Some newsletters noted that if there is a recession, it will be the most expected ever. The significance of this is that there has been no recession since then yet, the predictions of this must be wrong. I’m not sure I completely agree with that. In 2007, it was very clear that the difficulties in the financial markets – subprime etc. – may worsen even more and affect the real economy. They did. A year later and a little later.

It also assumes that things are linear on the economic front, meaning that if things only get slightly worse like they are now, they won’t get too bad and will turn around at some point.

This is not always the case. Economies are an example complex nonlinear adaptive systems. They reach tipping points, when things that have only been changing slowly suddenly deteriorate rapidly. Consumer spending on non-essential goods in many countries has started to fall, but only gradually. It’s not hard to see that at some point credit cards are maxed out, consumer spending starts to fall faster, causing wider fears among consumers and companies, and the downward spiral continues. Tipping point and recession.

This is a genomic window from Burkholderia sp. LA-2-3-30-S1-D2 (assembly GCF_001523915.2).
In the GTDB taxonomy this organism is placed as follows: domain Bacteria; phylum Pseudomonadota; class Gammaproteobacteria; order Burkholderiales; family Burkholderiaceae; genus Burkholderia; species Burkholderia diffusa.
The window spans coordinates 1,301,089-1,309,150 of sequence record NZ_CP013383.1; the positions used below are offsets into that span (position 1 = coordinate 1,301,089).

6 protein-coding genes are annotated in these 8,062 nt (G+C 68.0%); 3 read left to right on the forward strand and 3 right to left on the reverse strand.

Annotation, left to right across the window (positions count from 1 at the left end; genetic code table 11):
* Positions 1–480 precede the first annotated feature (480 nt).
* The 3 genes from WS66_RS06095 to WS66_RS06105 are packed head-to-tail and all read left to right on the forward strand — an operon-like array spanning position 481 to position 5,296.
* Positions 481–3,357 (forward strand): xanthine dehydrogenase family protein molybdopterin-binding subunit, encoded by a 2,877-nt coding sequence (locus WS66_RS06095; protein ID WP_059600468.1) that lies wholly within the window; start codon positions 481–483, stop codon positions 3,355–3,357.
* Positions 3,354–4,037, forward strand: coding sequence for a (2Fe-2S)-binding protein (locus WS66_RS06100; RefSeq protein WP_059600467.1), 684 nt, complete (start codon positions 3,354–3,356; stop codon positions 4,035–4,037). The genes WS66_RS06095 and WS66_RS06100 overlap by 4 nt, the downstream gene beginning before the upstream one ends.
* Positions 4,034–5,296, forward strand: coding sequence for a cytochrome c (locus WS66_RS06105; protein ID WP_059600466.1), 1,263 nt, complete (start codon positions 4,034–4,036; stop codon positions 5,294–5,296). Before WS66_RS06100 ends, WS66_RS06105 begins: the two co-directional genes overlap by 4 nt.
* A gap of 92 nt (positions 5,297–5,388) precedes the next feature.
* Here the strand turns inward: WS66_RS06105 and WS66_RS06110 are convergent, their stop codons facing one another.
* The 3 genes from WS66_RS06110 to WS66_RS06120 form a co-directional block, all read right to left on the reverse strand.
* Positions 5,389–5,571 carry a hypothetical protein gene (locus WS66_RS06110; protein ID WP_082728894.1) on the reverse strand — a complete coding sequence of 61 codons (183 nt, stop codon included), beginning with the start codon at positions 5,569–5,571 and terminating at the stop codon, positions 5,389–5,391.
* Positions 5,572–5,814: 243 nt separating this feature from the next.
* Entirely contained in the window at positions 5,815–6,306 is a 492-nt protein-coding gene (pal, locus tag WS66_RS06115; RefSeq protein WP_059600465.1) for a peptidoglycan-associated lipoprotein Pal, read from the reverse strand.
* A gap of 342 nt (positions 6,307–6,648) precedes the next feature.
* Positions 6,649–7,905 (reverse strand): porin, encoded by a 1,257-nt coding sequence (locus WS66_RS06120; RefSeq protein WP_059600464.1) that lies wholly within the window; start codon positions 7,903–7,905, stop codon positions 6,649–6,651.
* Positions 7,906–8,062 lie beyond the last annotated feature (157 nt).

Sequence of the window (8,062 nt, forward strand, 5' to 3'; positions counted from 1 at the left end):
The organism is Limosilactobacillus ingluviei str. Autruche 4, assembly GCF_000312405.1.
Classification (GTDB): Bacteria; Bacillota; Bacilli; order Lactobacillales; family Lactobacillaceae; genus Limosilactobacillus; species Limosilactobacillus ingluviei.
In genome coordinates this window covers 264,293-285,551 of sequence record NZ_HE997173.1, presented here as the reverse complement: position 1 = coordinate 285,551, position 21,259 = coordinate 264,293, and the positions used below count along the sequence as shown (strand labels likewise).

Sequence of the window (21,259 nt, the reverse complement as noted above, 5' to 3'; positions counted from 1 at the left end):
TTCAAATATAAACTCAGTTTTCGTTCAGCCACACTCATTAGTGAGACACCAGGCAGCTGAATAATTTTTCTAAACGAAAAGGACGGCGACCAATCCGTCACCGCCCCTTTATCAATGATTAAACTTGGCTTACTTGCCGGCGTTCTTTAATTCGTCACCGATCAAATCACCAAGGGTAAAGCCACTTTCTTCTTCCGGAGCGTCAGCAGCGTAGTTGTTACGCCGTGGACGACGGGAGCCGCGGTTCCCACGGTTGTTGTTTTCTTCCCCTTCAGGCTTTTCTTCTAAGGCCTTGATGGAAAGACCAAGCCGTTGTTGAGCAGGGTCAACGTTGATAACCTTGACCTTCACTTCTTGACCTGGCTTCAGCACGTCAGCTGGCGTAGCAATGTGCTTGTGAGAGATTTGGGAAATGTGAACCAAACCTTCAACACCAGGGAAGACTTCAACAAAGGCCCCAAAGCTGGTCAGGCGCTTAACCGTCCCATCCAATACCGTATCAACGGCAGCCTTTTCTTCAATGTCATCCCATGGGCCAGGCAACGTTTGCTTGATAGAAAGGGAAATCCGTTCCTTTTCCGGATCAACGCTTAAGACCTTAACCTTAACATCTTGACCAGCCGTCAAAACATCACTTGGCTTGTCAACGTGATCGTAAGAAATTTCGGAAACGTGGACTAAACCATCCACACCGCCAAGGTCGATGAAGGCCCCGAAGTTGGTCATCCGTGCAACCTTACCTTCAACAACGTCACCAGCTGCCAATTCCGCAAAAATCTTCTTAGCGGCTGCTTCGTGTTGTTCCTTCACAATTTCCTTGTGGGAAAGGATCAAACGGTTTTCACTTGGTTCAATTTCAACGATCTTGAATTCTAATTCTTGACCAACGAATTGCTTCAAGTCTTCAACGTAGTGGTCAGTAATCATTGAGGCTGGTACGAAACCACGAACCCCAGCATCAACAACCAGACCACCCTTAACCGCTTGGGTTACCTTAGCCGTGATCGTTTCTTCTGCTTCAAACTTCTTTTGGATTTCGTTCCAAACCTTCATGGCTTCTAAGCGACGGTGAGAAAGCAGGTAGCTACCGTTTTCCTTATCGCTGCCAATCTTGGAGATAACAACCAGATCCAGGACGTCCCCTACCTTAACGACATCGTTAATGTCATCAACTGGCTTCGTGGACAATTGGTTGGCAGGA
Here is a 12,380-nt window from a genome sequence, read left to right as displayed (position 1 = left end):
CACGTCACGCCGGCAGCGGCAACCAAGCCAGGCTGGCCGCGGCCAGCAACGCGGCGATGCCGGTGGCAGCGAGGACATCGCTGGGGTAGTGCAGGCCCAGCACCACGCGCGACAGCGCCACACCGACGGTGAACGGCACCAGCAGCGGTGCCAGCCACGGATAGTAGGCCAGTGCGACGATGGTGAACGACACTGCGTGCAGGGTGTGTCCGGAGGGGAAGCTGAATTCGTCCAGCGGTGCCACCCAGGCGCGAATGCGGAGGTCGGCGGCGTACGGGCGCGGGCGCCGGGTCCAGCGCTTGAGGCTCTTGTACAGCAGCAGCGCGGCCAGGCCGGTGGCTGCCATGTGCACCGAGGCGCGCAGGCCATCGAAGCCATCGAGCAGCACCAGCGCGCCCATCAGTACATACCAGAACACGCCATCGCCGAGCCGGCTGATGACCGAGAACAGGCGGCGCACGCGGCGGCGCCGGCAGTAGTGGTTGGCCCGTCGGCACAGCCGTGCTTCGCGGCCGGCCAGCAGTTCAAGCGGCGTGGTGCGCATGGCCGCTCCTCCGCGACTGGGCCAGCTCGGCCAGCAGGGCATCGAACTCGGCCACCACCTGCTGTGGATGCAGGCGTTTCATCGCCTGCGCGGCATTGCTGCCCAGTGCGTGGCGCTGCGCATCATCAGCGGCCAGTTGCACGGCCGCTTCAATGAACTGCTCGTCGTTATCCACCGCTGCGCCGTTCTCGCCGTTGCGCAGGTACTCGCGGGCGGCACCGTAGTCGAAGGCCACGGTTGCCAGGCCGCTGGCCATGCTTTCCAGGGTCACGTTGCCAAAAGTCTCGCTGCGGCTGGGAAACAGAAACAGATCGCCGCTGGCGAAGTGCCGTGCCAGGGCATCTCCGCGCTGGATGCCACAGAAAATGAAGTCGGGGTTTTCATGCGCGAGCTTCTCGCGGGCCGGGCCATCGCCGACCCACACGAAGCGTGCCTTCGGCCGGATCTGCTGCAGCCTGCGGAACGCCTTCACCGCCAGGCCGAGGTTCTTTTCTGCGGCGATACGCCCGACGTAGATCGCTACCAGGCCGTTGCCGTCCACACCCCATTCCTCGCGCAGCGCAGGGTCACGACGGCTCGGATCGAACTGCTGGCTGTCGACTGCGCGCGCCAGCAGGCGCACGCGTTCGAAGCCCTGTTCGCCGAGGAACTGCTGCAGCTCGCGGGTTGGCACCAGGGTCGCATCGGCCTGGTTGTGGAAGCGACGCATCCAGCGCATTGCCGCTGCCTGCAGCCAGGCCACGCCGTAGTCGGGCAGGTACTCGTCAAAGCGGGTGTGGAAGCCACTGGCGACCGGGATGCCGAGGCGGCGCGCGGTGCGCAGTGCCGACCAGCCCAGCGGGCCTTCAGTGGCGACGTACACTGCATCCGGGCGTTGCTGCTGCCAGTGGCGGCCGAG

Although it would undoubtedly be painful for many, a recession would not be a bad thing, as the reduced demand would help reduce inflation. Indeed, the decline from a a purely economic perspective should be seen as a remedy for high inflation which is itself a symptom of some underlying problem or disease – Zimbabwe, Turkey, Argentina, etc. are examples of an emergency.

However, recession only treats the symptoms, it does not necessarily treat the underlying disease. There is reason to believe that the underlying problems in the global economy are now such that after a recession and a period of deflation, inflation will rise again and remain high for several years. Really, that’s what I’m waiting for.